We got a new refurbished laptop for Fe, an HP Pavilion G7. The Pavilion G6 I am now using has been running Mint Linux for a while: I like Mint, it is clean, it works well, and I was able to upgrade to kernel 3.0.1 (and now 3.0.4) with driver available for the ralink wireless adaptor. I had trouble installing Ubuntu GNU/Linux on this laptop, mostly due to cluelessness on my part. Some gymnastics were necessary, first trial and error for some days before I was able to get past the BIOS (F10 would have been good enough, had I known), to boot reliably from the Ubuntu CD; then having to compile the driver for the ralink adaptor.
Mint solved this problem in a roundabout way: deb packages were available on line for the aforementioned kernel, with full support for this adaptor.
Fe’s laptop is an HP G7, with a larger screen, for the most part indistinguishable from the G6. It does, however, have an AMD processor and ATI graphics adaptor. It seems quite responsive. The installation of Mint 11 went without a hitch, once I had repartitioned: shrunk the main partition by 1/2, deleted the HP tools partition, installed 3 logical partitions for a swap space (right in the middle of the HDD space, which I still persist in believing will reduce the travel time of the HDD arm); the root partition of Mint, /; and /home.
Right away the wireless networks were detected, a clue that this machine did not have a ralink adaptor. In fact it has a broadcom adaptor. Historically, Broadcom has been a can of worms for linux users; however, within recent times Broadcom relinquished its stranglehold, at least in theory, and linux developers have generated some drivers, some at least by reverse engineering. The upshot: Linux Mint with a 2.6 series kernel is working with this HP G7, right out of the box. Proprietary drivers are listed as available: FGLRX video for the ATI, and the broadcom wireless adaptor. However, the machine is working ok without either of them.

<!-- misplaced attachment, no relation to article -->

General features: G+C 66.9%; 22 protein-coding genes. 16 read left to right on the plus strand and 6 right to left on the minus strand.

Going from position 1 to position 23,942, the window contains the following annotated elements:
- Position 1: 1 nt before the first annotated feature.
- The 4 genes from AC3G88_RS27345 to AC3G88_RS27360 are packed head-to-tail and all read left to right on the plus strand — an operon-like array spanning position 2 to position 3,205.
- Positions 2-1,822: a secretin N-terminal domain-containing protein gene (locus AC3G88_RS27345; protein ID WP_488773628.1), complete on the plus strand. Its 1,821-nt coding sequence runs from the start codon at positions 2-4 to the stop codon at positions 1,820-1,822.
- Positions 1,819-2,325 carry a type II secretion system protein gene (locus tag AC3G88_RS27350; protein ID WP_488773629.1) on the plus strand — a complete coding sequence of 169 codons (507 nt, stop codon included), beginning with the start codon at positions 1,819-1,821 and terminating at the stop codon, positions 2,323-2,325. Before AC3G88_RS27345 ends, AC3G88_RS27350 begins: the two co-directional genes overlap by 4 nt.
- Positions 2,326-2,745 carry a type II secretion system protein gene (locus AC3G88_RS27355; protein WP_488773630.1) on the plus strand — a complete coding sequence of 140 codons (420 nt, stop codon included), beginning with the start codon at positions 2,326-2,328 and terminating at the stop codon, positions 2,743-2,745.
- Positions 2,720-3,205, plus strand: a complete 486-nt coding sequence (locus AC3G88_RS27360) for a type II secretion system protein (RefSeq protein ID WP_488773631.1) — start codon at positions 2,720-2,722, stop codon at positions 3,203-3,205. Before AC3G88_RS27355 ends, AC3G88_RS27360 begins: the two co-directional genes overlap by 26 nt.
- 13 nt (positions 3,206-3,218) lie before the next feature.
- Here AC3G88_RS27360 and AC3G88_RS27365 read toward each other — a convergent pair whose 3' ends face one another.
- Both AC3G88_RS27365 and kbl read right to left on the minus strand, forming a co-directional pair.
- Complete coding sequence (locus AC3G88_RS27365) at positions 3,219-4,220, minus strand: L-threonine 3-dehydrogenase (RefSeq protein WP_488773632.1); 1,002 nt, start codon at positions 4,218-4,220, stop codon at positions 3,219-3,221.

The big news here is Linux Mint is quite workable. It is based on Ubuntu, but has now gotten out from under that cloud by generating a newer branch, the LMDE—Linux Mint Debian Edition. I have not tried it yet. I am toying with the thought of moving back to Gentoo, or something similar. I really like Gentoo, just don’t want to spend so much tweaking time. I’ve got work to do… that’s always been when Free Software, and GNU/Linux have been about, for me.